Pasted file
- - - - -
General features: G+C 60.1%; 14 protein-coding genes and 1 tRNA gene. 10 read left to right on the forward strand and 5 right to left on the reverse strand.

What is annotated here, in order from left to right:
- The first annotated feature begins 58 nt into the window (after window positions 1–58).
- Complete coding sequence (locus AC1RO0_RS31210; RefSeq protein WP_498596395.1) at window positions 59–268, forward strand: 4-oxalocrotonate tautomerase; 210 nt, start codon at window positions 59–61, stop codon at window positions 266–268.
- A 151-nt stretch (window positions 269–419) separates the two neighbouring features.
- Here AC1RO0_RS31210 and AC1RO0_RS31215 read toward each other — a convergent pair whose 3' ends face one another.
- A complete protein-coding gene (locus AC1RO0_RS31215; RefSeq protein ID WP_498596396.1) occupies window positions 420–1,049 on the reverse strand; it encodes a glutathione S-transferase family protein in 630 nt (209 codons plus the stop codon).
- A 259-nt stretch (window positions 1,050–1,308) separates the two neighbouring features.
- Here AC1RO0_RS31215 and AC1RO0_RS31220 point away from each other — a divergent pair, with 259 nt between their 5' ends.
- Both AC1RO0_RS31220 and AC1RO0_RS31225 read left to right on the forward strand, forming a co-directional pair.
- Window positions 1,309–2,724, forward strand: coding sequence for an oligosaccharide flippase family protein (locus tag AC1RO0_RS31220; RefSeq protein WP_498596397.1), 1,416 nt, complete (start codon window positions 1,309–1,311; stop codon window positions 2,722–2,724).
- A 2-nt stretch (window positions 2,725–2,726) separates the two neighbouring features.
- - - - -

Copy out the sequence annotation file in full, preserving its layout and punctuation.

General features: G+C 60.1%; 14 protein-coding genes and 1 tRNA gene. 10 read left to right on the forward strand and 5 right to left on the reverse strand.

What is annotated here, in order from left to right:
- The first annotated feature begins 58 nt into the window (after window positions 1–58).
- Complete coding sequence (locus AC1RO0_RS31210; RefSeq protein WP_498596395.1) at window positions 59–268, forward strand: 4-oxalocrotonate tautomerase; 210 nt, start codon at window positions 59–61, stop codon at window positions 266–268.
- A 151-nt stretch (window positions 269–419) separates the two neighbouring features.
- Here AC1RO0_RS31210 and AC1RO0_RS31215 read toward each other — a convergent pair whose 3' ends face one another.
- A complete protein-coding gene (locus AC1RO0_RS31215; RefSeq protein ID WP_498596396.1) occupies window positions 420–1,049 on the reverse strand; it encodes a glutathione S-transferase family protein in 630 nt (209 codons plus the stop codon).
- A 259-nt stretch (window positions 1,050–1,308) separates the two neighbouring features.
- Here AC1RO0_RS31215 and AC1RO0_RS31220 point away from each other — a divergent pair, with 259 nt between their 5' ends.
- Both AC1RO0_RS31220 and AC1RO0_RS31225 read left to right on the forward strand, forming a co-directional pair.
- Window positions 1,309–2,724, forward strand: coding sequence for an oligosaccharide flippase family protein (locus tag AC1RO0_RS31220; RefSeq protein WP_498596397.1), 1,416 nt, complete (start codon window positions 1,309–1,311; stop codon window positions 2,722–2,724).
- A 2-nt stretch (window positions 2,725–2,726) separates the two neighbouring features.